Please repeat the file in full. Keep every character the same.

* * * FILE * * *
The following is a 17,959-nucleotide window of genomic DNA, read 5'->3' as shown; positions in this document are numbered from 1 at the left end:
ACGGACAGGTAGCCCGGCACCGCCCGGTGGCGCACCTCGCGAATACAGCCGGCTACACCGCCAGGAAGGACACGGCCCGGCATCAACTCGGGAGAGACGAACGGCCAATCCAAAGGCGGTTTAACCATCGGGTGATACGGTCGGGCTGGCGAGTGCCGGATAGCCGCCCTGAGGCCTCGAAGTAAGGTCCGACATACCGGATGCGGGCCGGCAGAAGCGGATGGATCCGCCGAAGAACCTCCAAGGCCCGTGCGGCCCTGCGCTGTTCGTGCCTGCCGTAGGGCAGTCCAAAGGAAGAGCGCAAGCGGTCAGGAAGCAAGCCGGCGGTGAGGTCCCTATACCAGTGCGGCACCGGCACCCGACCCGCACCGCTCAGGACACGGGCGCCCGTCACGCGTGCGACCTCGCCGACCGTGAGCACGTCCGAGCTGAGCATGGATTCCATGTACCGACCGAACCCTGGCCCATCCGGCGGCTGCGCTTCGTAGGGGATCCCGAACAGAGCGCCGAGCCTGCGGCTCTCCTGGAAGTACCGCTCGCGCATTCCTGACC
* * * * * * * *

The following is a 17,959-nucleotide window of genomic DNA, read 5'->3' as shown; positions in this document are numbered from 1 at the left end:
ACGGACAGGTAGCCCGGCACCGCCCGGTGGCGCACCTCGCGAATACAGCCGGCTACACCGCCAGGAAGGACACGGCCCGGCATCAACTCGGGAGAGACGAACGGCCAATCCAAAGGCGGTTTAACCATCGGGTGATACGGTCGGGCTGGCGAGTGCCGGATAGCCGCCCTGAGGCCTCGAAGTAAGGTCCGACATACCGGATGCGGGCCGGCAGAAGCGGATGGATCCGCCGAAGAACCTCCAAGGCCCGTGCGGCCCTGCGCTGTTCGTGCCTGCCGTAGGGCAGTCCAAAGGAAGAGCGCAAGCGGTCAGGAAGCAAGCCGGCGGTGAGGTCCCTATACCAGTGCGGCACCGGCACCCGACCCGCACCGCTCAGGACACGGGCGCCCGTCACGCGTGCGACCTCGCCGACCGTGAGCACGTCCGAGCTGAGCATGGATTCCATGTACCGACCGAACCCTGGCCCATCCGGCGGCTGCGCTTCGTAGGGGATCCCGAACAGAGCGCCGAGCCTGCGGCTCTCCTGGAAGTACCGCTCGCGCATTCCTGACC